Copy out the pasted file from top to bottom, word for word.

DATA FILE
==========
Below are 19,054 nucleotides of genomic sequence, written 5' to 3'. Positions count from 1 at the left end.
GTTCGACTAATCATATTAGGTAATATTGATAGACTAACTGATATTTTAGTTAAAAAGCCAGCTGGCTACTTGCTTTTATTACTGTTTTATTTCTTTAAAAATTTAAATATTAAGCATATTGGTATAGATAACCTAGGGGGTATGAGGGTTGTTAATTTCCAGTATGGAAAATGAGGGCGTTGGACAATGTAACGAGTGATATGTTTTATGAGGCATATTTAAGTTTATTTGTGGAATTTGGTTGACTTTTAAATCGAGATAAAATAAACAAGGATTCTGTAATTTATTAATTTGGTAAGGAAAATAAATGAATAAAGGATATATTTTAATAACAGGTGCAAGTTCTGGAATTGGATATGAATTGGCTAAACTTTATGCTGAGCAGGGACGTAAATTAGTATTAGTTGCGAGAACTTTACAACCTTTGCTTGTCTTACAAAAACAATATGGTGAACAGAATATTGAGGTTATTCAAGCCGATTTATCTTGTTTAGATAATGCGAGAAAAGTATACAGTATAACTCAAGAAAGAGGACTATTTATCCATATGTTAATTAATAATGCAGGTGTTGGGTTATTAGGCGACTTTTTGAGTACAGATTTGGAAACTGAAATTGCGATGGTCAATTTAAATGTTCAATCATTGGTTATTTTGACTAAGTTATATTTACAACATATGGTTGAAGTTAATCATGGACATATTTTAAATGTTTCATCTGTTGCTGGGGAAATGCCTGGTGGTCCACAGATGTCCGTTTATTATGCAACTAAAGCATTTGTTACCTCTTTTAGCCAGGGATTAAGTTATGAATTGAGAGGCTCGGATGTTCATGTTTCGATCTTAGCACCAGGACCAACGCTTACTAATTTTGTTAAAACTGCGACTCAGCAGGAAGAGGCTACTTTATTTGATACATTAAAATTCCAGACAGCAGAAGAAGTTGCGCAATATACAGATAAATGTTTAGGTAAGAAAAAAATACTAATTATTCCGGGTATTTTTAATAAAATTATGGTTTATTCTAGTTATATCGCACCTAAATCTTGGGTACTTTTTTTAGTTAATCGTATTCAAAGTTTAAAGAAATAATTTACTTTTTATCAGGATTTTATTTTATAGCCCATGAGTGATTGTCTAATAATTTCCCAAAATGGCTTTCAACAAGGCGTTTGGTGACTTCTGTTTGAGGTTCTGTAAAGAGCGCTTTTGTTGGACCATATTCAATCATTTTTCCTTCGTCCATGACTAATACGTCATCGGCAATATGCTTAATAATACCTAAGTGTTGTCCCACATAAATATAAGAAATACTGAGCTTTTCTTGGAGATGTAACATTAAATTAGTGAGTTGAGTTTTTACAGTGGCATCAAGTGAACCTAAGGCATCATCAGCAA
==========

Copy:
Below are 19,054 nucleotides of genomic sequence, written 5' to 3'. Positions count from 1 at the left end.
GTTCGACTAATCATATTAGGTAATATTGATAGACTAACTGATATTTTAGTTAAAAAGCCAGCTGGCTACTTGCTTTTATTACTGTTTTATTTCTTTAAAAATTTAAATATTAAGCATATTGGTATAGATAACCTAGGGGGTATGAGGGTTGTTAATTTCCAGTATGGAAAATGAGGGCGTTGGACAATGTAACGAGTGATATGTTTTATGAGGCATATTTAAGTTTATTTGTGGAATTTGGTTGACTTTTAAATCGAGATAAAATAAACAAGGATTCTGTAATTTATTAATTTGGTAAGGAAAATAAATGAATAAAGGATATATTTTAATAACAGGTGCAAGTTCTGGAATTGGATATGAATTGGCTAAACTTTATGCTGAGCAGGGACGTAAATTAGTATTAGTTGCGAGAACTTTACAACCTTTGCTTGTCTTACAAAAACAATATGGTGAACAGAATATTGAGGTTATTCAAGCCGATTTATCTTGTTTAGATAATGCGAGAAAAGTATACAGTATAACTCAAGAAAGAGGACTATTTATCCATATGTTAATTAATAATGCAGGTGTTGGGTTATTAGGCGACTTTTTGAGTACAGATTTGGAAACTGAAATTGCGATGGTCAATTTAAATGTTCAATCATTGGTTATTTTGACTAAGTTATATTTACAACATATGGTTGAAGTTAATCATGGACATATTTTAAATGTTTCATCTGTTGCTGGGGAAATGCCTGGTGGTCCACAGATGTCCGTTTATTATGCAACTAAAGCATTTGTTACCTCTTTTAGCCAGGGATTAAGTTATGAATTGAGAGGCTCGGATGTTCATGTTTCGATCTTAGCACCAGGACCAACGCTTACTAATTTTGTTAAAACTGCGACTCAGCAGGAAGAGGCTACTTTATTTGATACATTAAAATTCCAGACAGCAGAAGAAGTTGCGCAATATACAGATAAATGTTTAGGTAAGAAAAAAATACTAATTATTCCGGGTATTTTTAATAAAATTATGGTTTATTCTAGTTATATCGCACCTAAATCTTGGGTACTTTTTTTAGTTAATCGTATTCAAAGTTTAAAGAAATAATTTACTTTTTATCAGGATTTTATTTTATAGCCCATGAGTGATTGTCTAATAATTTCCCAAAATGGCTTTCAACAAGGCGTTTGGTGACTTCTGTTTGAGGTTCTGTAAAGAGCGCTTTTGTTGGACCATATTCAATCATTTTTCCTTCGTCCATGACTAATACGTCATCGGCAATATGCTTAATAATACCTAAGTGTTGTCCCACATAAATATAAGAAATACTGAGCTTTTCTTGGAGATGTAACATTAAATTAGTGAGTTGAGTTTTTACAGTGGCATCAAGTGAACCTAAGGCATCATCAGCAA